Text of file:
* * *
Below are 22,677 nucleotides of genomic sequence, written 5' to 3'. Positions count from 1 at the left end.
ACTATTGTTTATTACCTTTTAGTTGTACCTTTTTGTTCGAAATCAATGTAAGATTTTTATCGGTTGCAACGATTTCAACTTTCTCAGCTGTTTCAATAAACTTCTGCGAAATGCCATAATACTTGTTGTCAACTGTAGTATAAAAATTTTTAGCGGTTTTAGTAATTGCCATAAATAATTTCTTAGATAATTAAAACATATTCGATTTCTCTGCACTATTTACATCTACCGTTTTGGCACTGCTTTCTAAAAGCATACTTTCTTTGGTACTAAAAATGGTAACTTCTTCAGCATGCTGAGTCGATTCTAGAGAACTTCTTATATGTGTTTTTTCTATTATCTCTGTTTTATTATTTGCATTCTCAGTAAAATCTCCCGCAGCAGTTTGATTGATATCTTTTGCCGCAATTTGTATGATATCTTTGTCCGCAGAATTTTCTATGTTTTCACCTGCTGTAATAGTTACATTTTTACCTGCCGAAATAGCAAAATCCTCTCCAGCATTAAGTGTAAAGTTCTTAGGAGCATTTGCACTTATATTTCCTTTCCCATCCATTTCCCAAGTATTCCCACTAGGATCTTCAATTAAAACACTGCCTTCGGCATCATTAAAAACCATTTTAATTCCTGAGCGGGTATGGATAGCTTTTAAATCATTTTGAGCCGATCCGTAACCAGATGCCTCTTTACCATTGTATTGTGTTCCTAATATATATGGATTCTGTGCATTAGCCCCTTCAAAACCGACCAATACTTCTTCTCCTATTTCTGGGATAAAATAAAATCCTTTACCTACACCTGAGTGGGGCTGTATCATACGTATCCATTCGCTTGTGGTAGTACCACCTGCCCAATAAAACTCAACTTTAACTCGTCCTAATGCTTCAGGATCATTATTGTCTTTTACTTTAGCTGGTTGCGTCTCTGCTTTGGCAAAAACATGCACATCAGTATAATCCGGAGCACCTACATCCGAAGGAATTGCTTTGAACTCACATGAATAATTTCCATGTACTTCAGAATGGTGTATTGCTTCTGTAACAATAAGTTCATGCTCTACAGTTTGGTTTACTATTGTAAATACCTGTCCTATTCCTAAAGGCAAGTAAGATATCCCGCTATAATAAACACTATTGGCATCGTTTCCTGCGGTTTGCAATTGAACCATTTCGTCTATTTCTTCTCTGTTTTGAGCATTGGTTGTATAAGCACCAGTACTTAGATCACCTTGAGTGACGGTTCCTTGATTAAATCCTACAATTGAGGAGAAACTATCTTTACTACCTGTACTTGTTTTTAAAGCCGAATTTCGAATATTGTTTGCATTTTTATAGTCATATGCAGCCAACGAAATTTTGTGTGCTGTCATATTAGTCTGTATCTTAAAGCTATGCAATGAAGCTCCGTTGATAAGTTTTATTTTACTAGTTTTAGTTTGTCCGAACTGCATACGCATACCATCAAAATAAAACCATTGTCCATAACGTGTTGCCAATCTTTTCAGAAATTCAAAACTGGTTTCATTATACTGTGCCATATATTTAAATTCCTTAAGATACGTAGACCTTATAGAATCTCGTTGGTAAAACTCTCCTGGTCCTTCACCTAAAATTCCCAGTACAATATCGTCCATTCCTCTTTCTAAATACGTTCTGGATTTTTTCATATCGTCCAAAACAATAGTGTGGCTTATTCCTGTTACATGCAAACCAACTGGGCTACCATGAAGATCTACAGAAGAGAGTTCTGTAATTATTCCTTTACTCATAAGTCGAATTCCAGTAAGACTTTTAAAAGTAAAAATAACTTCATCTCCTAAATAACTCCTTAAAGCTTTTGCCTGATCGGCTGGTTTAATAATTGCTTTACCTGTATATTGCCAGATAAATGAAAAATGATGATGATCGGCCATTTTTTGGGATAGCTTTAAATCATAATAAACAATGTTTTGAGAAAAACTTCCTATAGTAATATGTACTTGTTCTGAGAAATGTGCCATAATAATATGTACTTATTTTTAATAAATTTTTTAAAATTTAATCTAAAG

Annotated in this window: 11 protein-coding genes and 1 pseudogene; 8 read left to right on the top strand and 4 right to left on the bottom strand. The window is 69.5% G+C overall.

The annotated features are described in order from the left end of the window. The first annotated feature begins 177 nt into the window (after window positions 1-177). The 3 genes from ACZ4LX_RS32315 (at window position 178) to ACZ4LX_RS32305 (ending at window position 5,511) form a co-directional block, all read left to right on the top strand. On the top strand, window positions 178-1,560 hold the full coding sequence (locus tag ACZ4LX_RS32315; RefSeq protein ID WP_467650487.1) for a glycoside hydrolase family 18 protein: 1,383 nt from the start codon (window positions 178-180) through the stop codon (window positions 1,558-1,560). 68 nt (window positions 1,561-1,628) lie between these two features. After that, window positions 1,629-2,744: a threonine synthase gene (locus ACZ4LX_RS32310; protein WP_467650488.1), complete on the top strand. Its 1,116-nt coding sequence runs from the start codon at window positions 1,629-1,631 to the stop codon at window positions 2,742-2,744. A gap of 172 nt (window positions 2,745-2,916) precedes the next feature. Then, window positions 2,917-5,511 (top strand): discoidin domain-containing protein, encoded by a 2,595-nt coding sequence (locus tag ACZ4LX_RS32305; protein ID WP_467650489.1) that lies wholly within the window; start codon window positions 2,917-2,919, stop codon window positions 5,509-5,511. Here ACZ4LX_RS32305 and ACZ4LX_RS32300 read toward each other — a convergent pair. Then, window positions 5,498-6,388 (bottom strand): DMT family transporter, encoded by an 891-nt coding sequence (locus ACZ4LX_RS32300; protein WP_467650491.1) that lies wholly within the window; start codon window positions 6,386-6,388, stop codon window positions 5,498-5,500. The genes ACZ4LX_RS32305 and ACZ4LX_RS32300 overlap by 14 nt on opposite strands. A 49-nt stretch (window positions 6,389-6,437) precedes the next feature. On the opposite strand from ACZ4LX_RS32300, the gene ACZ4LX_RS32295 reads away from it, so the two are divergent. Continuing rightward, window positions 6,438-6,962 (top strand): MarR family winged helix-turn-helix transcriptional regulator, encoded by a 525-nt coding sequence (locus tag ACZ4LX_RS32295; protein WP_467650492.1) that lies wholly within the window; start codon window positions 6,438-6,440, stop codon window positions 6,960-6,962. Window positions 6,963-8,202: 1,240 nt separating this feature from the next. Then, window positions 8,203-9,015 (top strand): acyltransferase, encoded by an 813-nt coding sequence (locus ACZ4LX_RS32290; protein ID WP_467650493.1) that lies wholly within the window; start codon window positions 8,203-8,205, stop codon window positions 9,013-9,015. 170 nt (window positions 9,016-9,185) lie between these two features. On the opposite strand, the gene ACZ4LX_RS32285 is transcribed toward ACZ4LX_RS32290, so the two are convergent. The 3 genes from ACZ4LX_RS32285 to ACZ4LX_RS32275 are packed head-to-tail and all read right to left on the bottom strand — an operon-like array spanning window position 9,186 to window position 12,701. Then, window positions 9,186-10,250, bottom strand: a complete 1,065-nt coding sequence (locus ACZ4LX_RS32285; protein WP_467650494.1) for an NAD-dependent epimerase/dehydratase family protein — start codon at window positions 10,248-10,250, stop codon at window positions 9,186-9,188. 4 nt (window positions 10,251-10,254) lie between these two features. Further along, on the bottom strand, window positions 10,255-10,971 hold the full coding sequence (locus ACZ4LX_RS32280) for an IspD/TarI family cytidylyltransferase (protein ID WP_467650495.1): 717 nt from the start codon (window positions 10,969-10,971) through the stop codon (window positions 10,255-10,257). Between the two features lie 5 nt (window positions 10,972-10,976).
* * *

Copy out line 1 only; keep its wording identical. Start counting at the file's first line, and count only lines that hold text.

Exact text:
Below are 22,677 nucleotides of genomic sequence, written 5' to 3'. Positions count from 1 at the left end.